Living Wages in International Supply Chains and the Capability Approach: Towards a Conceptual Framework
Although the right to a living wage is recognized as a human right, wages in international supply chains, such as the international garment industry, are generally too low to safeguard the well-being of workers and their families. Against this background, in the recent past, a variety of approaches to set living wages have been put forward by NGOs, academics and multi-stakeholder initiatives (see e.g. ACT, 2015; Anker, 2006; FWF, 2011; Miller, 2013; Musiolek, 2011). As a consequence, the international garment industry has seen the emergence of multiple and overlapping standards with considerable differences. We argue that the question of how to set a living wage is strongly related to the question of a decent life. In order to take into account this normative component, Sen’s capability approach (CA) is consulted. Analysing the right to a living wage in terms of capabilities allows identifying what is needed to secure this right, rather than merely declaring it. Moreover, we propose that living wage approaches can be perceived as a particular form of international accountability standards (IAS), since they generally aim at setting standards for multi-national enterprises (MNEs) to voluntarily raise wages in their supply chains. In this paper, we therefore integrate research on IAS with the CA in order to develop a conceptual framework that allows for an assessment of the strengths and weaknesses of existing living wage approaches in securing a decent life for workers in international supply chains.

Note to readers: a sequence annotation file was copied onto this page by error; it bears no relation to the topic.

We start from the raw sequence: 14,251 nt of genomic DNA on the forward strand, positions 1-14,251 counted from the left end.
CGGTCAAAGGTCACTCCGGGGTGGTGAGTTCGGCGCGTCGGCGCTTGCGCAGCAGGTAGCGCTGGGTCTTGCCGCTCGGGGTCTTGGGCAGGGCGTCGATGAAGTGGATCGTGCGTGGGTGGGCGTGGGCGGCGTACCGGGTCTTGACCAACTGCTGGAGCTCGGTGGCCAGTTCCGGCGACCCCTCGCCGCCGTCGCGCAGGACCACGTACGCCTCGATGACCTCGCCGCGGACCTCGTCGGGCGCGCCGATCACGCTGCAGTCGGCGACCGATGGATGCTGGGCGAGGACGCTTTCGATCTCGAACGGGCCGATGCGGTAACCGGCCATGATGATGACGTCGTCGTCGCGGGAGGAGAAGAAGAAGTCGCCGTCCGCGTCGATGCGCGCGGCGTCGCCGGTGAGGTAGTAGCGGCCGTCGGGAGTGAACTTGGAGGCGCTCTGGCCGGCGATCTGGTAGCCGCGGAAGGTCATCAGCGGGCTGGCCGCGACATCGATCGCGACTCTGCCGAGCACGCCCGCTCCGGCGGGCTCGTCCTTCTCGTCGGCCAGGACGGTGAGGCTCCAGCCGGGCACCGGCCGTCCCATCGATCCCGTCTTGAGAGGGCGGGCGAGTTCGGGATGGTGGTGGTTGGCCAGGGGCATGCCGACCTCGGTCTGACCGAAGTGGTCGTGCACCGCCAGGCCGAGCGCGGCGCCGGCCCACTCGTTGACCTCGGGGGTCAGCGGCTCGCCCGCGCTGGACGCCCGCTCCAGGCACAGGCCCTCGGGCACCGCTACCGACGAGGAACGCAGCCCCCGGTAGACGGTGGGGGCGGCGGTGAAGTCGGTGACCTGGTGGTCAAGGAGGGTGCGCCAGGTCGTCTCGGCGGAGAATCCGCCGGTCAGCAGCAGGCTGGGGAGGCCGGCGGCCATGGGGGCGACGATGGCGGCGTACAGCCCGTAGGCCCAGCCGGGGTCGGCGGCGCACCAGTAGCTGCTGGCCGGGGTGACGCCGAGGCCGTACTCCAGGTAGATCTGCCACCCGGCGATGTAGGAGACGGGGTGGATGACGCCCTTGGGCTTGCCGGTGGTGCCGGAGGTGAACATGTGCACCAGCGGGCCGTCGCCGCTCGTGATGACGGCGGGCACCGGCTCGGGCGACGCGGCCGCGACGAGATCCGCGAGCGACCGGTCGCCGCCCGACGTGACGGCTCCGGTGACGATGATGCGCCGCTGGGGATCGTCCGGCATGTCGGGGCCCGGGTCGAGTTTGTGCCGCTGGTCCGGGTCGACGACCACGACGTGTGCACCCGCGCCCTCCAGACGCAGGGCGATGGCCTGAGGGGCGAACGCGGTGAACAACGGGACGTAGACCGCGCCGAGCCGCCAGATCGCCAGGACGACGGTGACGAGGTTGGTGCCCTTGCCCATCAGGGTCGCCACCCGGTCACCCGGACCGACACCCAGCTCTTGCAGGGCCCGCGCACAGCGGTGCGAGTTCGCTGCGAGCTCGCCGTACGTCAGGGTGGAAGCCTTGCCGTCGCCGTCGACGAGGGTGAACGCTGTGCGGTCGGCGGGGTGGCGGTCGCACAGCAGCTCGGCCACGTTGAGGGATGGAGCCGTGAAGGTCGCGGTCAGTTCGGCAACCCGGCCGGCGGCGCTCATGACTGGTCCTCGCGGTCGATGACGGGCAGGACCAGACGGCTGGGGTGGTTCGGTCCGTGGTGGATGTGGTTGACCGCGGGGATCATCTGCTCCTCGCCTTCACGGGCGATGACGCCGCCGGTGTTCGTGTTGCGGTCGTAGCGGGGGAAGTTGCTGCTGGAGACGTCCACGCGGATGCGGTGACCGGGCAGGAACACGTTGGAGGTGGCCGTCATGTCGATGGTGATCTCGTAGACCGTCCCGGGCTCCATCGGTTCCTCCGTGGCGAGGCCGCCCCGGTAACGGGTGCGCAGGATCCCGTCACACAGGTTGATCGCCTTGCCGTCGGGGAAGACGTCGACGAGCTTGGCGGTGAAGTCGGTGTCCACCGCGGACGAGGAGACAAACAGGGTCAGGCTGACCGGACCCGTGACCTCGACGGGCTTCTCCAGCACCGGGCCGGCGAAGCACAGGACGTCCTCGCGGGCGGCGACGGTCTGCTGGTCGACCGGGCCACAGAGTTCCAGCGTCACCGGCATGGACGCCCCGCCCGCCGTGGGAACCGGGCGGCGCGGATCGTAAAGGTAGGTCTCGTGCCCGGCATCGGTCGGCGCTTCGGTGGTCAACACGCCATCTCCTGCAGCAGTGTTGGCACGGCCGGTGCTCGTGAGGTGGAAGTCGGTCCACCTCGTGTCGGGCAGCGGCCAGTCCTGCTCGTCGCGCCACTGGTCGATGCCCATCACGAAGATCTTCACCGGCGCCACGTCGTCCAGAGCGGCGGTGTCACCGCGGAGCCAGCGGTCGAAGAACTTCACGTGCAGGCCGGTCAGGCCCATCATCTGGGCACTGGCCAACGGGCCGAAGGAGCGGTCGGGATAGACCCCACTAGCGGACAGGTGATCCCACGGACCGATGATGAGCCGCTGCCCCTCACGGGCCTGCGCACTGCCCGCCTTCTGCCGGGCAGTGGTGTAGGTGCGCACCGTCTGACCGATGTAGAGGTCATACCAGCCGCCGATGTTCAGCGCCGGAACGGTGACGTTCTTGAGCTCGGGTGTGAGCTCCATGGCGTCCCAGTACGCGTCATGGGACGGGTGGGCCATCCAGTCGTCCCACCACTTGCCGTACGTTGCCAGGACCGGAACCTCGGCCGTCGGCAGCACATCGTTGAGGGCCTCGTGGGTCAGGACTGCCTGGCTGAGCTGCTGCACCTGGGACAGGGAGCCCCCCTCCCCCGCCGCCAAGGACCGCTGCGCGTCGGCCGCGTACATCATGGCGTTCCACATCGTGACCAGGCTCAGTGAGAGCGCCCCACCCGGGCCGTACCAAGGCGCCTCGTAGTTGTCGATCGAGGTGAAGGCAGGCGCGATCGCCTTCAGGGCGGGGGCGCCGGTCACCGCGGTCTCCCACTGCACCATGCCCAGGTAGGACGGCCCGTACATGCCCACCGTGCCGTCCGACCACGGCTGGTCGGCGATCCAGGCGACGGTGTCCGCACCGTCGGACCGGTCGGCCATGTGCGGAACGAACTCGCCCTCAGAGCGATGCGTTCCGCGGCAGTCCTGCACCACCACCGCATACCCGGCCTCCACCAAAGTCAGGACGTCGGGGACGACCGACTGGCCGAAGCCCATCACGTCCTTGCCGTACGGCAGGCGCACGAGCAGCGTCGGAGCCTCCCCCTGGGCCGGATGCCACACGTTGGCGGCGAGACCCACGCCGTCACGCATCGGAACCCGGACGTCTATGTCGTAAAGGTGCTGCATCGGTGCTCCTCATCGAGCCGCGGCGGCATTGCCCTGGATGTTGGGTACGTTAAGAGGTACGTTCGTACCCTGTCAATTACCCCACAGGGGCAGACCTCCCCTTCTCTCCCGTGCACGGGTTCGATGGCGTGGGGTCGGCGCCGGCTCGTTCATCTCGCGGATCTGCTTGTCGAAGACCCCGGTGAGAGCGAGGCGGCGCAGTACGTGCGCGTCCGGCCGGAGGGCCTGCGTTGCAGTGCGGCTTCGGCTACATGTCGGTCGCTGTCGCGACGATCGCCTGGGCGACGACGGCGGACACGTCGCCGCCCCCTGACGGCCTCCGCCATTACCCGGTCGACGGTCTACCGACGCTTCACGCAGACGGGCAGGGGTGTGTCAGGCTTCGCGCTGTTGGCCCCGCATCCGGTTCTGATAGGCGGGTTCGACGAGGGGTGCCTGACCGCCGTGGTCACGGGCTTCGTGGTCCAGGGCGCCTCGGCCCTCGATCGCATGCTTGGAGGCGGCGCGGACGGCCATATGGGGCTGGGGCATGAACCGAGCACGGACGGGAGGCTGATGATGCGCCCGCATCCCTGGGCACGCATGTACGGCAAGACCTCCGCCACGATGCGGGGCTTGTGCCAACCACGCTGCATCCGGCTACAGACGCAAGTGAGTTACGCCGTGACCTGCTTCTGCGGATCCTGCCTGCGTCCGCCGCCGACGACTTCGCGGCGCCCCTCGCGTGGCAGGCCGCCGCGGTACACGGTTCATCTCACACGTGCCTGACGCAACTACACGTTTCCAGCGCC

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Stephanie Schrage/Kristin Huber (2016): Living Wages in International Supply Chains and the Capability Approach: Towards a Conceptual Framework, Paper presented at the Cambridge Capability Conference, Cambridge (U.K.) 2016
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